Ghana remains highly corrupt according to Transparency International’s report

Ghana remains highly corrupt according to Transparency International’s report

Ghana’s fight against corruption appears not to have really progressed from where it left off as the Corruption Perception Index released by Transparency International depicts that same situation.

According to the latest report between 2020 and 2021, Ghana maintained its score of 43, which is still below the average, with countries scoring higher viewed as less corrupt and those with the least scores being more corrupt.

Ghana Integrity Initiative, the local chapter of Transparency International, in a statement said “This CPI score indicates that Ghana failed to make progress in the fight against corruption in the year 2021 as the score of 43 is the same as the country’s 2020 score,”

Though Ghana’s score is classified as low, it is still above the Sub-Saharan Africa average of 33.

 The latest report points out that, Seychelles 70, in the rank of 180 countries, tops the region followed by Cape Verde, ranked 58 and Botswana ranked 55.

Equatorial Guinea, Somalia and South Sudan have the lowest scores in the region.

“The 2021 index reveals that Botswana (55), Lesotho (38), Eswatini (32), Niger (31), Nigeria (24), Comoros (20) and South Sudan (11) are all at historic lows. In the last decade, 43 countries in the region have either declined or made no significant progress,” the statement added.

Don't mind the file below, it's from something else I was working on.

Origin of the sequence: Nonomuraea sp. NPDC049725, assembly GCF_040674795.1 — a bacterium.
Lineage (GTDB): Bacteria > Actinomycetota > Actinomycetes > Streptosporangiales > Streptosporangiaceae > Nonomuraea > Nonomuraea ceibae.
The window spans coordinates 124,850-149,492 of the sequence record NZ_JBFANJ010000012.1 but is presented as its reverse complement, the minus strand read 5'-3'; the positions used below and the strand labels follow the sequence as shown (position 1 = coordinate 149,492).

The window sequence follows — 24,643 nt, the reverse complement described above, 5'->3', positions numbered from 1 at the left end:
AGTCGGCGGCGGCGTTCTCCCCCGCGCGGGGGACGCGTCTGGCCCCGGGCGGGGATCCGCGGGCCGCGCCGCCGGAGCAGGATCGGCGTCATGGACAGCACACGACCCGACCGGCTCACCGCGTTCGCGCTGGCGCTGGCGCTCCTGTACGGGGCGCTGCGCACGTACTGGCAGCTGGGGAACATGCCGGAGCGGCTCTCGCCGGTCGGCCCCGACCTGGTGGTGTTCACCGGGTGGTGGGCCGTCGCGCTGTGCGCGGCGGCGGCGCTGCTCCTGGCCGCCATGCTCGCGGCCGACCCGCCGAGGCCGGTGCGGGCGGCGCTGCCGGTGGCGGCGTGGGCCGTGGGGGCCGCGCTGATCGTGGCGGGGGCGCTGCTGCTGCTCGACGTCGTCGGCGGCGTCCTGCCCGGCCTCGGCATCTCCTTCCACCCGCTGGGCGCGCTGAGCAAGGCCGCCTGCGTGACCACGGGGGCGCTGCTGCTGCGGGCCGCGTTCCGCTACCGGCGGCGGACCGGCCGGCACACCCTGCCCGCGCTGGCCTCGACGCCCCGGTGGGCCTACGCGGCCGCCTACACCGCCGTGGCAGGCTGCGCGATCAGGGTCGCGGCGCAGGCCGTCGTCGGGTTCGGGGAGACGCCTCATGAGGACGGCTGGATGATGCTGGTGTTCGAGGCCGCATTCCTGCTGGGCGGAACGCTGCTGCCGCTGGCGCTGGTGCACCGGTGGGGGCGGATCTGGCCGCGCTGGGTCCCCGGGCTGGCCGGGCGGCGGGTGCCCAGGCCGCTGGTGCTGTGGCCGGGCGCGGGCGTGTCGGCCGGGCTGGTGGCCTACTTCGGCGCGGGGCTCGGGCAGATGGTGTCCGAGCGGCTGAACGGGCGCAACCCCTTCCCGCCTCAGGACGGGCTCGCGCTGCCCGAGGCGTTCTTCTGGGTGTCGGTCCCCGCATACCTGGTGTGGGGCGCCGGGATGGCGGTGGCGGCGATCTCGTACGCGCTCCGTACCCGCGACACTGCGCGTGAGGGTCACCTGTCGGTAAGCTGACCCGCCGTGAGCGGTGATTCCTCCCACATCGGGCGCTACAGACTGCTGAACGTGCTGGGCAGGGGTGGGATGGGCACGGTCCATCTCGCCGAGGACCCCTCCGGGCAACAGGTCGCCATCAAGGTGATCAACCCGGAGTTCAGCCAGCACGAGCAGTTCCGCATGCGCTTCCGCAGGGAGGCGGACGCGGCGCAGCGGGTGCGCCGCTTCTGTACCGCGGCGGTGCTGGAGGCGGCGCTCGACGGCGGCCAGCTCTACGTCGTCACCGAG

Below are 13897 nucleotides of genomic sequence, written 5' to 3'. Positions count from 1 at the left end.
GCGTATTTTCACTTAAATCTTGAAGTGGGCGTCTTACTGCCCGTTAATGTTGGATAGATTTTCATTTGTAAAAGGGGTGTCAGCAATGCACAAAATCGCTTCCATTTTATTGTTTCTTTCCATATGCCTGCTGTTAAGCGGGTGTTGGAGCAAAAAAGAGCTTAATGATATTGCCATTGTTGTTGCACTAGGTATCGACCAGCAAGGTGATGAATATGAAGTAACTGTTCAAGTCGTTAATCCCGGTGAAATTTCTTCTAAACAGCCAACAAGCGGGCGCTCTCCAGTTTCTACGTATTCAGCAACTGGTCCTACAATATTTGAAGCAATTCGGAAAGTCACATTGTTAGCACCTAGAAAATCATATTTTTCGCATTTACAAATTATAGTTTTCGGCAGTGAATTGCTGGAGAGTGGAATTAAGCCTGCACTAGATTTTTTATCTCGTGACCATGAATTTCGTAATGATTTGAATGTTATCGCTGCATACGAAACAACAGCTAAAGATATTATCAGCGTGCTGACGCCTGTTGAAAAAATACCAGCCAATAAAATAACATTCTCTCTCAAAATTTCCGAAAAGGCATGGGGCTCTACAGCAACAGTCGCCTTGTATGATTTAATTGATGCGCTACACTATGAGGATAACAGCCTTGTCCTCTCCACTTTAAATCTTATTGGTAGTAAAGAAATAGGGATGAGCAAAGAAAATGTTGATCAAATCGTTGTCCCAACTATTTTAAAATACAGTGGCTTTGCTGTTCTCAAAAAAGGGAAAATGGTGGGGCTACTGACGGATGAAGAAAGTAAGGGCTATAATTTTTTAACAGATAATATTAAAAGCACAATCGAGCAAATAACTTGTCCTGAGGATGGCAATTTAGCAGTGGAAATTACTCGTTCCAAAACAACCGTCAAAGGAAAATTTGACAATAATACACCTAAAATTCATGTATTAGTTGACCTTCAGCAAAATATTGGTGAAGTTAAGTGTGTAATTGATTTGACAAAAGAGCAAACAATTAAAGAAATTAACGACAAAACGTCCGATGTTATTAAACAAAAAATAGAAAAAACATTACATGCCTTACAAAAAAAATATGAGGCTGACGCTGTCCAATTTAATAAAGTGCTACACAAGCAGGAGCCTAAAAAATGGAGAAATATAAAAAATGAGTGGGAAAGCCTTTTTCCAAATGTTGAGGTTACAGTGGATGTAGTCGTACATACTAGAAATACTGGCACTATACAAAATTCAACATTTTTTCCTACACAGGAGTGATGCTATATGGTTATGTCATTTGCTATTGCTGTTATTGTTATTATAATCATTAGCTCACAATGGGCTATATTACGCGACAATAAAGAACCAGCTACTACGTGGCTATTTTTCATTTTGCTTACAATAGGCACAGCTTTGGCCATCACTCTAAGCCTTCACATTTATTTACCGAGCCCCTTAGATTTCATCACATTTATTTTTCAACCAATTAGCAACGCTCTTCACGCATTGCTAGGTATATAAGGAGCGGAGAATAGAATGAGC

On the global front, Denmark (88), Finland (88) and New Zealand (88) are at the summit of the chart as the least corrupt countries, while Somalia (13), Syria (13) and South Sudan (11) remain at the bottom of the corruption perception index.

The 2021 Corruption Perception Index was fixated on Corruption, Democracy and Human Rights. According to Transparency International, corruption enables both human rights abuses and democratic decline, and in turn, these factors lead to higher levels of corruption, setting off a vicious cycle.

“Human rights are not simply a nice-to-have in the fight against corruption. Authoritarian approaches destroy independent checks and balances and make anti-corruption efforts dependent on the whims of an elite. Ensuring people can speak freely and work collectively hold power to account is the only sustainable route to a corruption-free society,” the report said.

Ghana Integrity Initiative however suggest that Ghana must improve its institutional checks on power, empower citizens to hold power to account, sanction the corrupt to serve as a deterrent and improve transparency and accountability in a political party and campaign financing to ensure that it improves in the next corruption perception index.

By: Stella Annan | Twitter @activetvgh

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